Northeastern (46th Annual) and North-Central (45th Annual) Joint Meeting (20–22 March 2011)

Paper No. 9
Presentation Time: 4:30 PM


GOUWY, Sofie A., Department of Geological Sciences, University of Missouri-Columbia, 101 Geological Sciences Bldg, Columbia, MO 65211 and MACLEOD, Kenneth G., Department of Geological Sciences, University of Missouri-Columbia, Columbia, MO 65211,

Conodont biostratigraphy around the E-G boundary in the Montagne Noire region is not yet known in detail. In the local reference section of the Mont Peyroux area, limestone sedimentation is interrupted by the deposition of basinal shales and cherts resulting in no conodont data from the australis Zone into the Lower hermanni Zone. In the Cabrières area, the Middle Devonian is represented by a continuous limestone succession that has yielded a complete succession of conodont zones from the kockelianus Zone up to the base of the Frasnian, but the position of the E-G boundary in this section is uncertain as the marker taxon P. hemiansatus to date has not been found in samples below the Middle varcus Zone.

To address these problems, a new section, Col des Tribes, situated in the Mont Peyroux area and showing a continuous limestone succession for the Middle Devonian, has been sampled for conodont biostratigraphy. The conodonts retrieved allow the establishment of the conodont biozonation from the costatus Zone up to the norrisi Zone with the E-G boundary recognized based on the first appearance of P. hemiansatus. Additional new samples, taken in the Pic de Vissou Quarry in the Cabrières area, indicate the E-G boundary boundary falls within unit I of House (1995).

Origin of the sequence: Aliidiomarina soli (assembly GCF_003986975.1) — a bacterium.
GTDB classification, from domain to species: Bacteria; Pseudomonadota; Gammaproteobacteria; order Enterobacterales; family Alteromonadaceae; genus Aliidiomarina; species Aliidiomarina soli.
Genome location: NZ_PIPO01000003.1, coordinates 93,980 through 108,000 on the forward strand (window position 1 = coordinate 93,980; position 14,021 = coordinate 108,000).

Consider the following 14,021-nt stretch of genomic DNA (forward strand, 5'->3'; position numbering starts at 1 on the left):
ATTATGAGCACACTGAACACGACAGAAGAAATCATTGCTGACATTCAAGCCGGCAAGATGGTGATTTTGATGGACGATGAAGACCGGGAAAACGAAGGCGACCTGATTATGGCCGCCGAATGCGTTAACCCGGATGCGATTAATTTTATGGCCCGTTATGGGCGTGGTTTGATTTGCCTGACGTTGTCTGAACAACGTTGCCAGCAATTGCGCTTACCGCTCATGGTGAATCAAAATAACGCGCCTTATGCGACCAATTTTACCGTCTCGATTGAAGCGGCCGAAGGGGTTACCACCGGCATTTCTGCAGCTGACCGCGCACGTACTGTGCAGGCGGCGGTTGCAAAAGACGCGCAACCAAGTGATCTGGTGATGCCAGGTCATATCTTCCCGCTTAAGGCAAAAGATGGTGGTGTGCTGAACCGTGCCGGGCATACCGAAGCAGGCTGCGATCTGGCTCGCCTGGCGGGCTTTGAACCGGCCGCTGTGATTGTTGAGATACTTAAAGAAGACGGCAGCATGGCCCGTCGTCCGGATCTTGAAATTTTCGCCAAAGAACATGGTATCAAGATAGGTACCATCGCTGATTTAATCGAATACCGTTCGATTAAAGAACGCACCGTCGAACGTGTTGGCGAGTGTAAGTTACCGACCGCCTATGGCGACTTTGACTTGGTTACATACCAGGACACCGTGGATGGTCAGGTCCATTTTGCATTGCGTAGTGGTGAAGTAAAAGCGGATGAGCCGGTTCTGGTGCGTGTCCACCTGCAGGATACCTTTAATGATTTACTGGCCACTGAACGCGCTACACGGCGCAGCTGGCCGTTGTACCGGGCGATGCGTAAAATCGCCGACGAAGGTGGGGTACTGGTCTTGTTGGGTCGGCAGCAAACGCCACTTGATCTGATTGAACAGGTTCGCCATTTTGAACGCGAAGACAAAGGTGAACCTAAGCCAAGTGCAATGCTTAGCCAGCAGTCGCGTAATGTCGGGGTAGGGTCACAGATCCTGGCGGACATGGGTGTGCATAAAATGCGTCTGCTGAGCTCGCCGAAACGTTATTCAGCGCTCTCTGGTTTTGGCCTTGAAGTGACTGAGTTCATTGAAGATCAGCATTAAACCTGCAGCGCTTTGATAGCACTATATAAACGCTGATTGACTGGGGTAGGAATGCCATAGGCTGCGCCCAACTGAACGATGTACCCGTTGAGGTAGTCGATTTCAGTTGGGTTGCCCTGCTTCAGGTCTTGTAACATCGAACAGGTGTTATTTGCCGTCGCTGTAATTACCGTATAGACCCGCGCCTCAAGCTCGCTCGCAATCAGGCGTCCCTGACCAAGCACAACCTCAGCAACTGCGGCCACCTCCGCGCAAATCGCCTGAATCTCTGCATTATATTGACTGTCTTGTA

To estimate temperature trends across the E-G boundary, we are measuring δ18O values of well preserved conodont apatite from single-taxon samples in both sections. A previous study of the Pic de Vissou Quarry, showed increasing δ18O values around the boundary but was based on multiple-genera conodont samples (Joachimski, 2009). This lack of taxonomic resolution could be important as a shift from a neritic to a pelagic environment occurs in the region during the Middle Devonian. Timing differs slightly between the two examined sections, but the shift results in abundance changes among conodont genera. If there are consistent differences in δ18O among taxa, measured δ18O trends could be in part an artifact of changing composition of the assemblages analyzed. By constructing δ18O trends based on single-taxon samples in both sections we should be able to separate temporal, facies, and taxonomic δ18O trends.